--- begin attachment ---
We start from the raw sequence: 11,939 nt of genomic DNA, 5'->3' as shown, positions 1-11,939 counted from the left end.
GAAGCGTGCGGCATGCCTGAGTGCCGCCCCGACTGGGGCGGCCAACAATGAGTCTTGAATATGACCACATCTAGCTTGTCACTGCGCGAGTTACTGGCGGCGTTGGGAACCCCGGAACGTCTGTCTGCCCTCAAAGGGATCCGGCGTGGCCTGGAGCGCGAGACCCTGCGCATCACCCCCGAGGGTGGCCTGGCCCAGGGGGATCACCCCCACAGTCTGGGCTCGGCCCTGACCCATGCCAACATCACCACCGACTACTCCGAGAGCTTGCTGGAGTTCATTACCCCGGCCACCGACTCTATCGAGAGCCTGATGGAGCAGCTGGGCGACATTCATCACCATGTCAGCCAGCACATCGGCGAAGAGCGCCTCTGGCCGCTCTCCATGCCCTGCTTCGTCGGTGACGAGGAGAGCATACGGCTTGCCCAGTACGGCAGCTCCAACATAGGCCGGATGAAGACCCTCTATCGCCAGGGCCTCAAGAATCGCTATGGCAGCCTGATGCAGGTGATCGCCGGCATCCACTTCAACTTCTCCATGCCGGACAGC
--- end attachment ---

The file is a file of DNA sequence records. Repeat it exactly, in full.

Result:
We start from the raw sequence: 11,939 nt of genomic DNA, 5'->3' as shown, positions 1-11,939 counted from the left end.
GAAGCGTGCGGCATGCCTGAGTGCCGCCCCGACTGGGGCGGCCAACAATGAGTCTTGAATATGACCACATCTAGCTTGTCACTGCGCGAGTTACTGGCGGCGTTGGGAACCCCGGAACGTCTGTCTGCCCTCAAAGGGATCCGGCGTGGCCTGGAGCGCGAGACCCTGCGCATCACCCCCGAGGGTGGCCTGGCCCAGGGGGATCACCCCCACAGTCTGGGCTCGGCCCTGACCCATGCCAACATCACCACCGACTACTCCGAGAGCTTGCTGGAGTTCATTACCCCGGCCACCGACTCTATCGAGAGCCTGATGGAGCAGCTGGGCGACATTCATCACCATGTCAGCCAGCACATCGGCGAAGAGCGCCTCTGGCCGCTCTCCATGCCCTGCTTCGTCGGTGACGAGGAGAGCATACGGCTTGCCCAGTACGGCAGCTCCAACATAGGCCGGATGAAGACCCTCTATCGCCAGGGCCTCAAGAATCGCTATGGCAGCCTGATGCAGGTGATCGCCGGCATCCACTTCAACTTCTCCATGCCGGACAGC